Ombudsman Fiona Crean releases her annual report at City Hall, Thursday February 14.
Everything's peachy between city Ombudsman Fiona Crean and Mayor Rob Ford.
So says the Ombudsman herself, despite a controversy last fall that saw the mayor call for her job to be eliminated.
At a press conference Tuesday to mark the release her office's annual report, Crean told reporters there is no rift between herself and the mayor.
"I have a fine relationship with his office," she said.
But the introduction to the annual report acknowledges politicians' and bureaucrats' growing antagonism towards her office, which is responsible for fielding residents complaints about city government.
"[T]he past year saw increasing resistance to the presence of our office from some councillors and public servants," the report notes. "At times there is confusion about the role of the Ombudsman... The confusion becomes apparent when politicians challenge the independence of the Ombudsman who was established to provide an independent review of complaints."
Ford and many of his council allies questioned Crean's impartiality last October following the release of a report that found the mayor's office interfered with the civic appointments process. The mayor's brother, Councillor Doug Ford, claimed the report was politically motivated, and at one point the mayor suggested the Ombudsman's office should be abolished because it was "a waste of taxpayers' money."
Crean said Tuesday that criticism from council members comes with the job's territory, and she's moved on from last October's controversy.
"I have put the fall behind me, in the sense that I saw that as part of the learning curve. Business as usual for us," she said.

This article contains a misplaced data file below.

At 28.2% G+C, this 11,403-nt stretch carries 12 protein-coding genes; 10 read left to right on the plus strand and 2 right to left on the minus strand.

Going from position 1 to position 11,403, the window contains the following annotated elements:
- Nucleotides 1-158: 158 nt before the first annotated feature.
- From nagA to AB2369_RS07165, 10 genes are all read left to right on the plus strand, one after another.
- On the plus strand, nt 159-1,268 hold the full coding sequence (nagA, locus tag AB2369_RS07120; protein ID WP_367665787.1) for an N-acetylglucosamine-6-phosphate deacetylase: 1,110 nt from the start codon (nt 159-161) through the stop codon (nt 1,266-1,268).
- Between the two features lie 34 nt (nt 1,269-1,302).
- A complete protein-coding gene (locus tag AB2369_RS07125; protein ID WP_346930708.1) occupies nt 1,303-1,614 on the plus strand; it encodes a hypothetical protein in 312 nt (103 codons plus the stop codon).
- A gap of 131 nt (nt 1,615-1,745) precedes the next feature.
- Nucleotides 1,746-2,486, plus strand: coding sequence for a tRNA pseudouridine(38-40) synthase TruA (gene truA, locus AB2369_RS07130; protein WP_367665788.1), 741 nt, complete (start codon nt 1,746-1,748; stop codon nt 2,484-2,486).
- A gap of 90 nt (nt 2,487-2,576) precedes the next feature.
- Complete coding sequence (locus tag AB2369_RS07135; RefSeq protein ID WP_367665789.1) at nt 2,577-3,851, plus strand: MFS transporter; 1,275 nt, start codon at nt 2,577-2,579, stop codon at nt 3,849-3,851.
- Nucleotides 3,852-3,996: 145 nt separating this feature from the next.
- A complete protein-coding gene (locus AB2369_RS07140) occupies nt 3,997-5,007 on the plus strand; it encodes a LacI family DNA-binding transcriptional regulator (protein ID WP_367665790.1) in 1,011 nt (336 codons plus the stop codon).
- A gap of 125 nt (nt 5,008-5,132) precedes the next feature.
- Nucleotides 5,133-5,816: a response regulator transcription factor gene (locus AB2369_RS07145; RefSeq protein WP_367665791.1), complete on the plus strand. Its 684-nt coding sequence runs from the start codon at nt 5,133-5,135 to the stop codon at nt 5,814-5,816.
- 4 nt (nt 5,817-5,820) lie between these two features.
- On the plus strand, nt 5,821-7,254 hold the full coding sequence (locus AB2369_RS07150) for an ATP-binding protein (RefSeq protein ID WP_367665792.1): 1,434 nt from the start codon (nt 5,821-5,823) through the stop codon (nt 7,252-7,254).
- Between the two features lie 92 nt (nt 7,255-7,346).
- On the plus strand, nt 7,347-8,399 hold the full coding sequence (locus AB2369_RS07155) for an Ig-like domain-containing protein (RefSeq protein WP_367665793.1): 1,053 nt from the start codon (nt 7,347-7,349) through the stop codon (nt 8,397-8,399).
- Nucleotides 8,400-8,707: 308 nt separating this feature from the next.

According to the annual report, the Ombudsman fielded 1,430 complaints from residents in 2012. The most common involved poor communication on the part of city staff, inadequate service, unpredictable bylaw enforcement, unfair rulings, and unreasonable delays.
Of all city divisions, municipal licensing and standards - which is responsible for services like issuing business licences and setting property standards - received the highest number of complaints. Revenue services, which collects taxes, and the Toronto Community Housing Corporation accounted for the second and third most complaints, respectively.
Aside from dealing with individual complaints, the Ombudsman also completed seven major investigations last year that were intended to address systemic problems in government. They included the contentious civic appointments report, a probe that found the TTC had not adequately consulted the public about plans to construct second exits at Greenwood and Donlands stations, and a report on unfair parking ticket practices.
Crean said she's beginning to see the results of her office's influence, and despite "pockets of resistance" the public service as a whole is responding to her recommendations.
The Ombudsman's office opened in 2009. Crean, who is the first person to hold the post, has consistently complained that a lack of funding has hampered her efforts to carry out its mandate.
On Tuesday she said those problems persist, despite her office sharing Mayor Ford's stated goals of improving customer service and ensuring government transparency. Her total budget was $1.4 million in 2012, but it was increased slightly for 2013 to allow her to hire an extra investigator.
"That there was insufficient monies at the time we started, there's no question of that," she said. "I'm delighted that council saw fit to add another investigator to my complement. Are we sufficient for the task? Absolutely not. But we're getting there."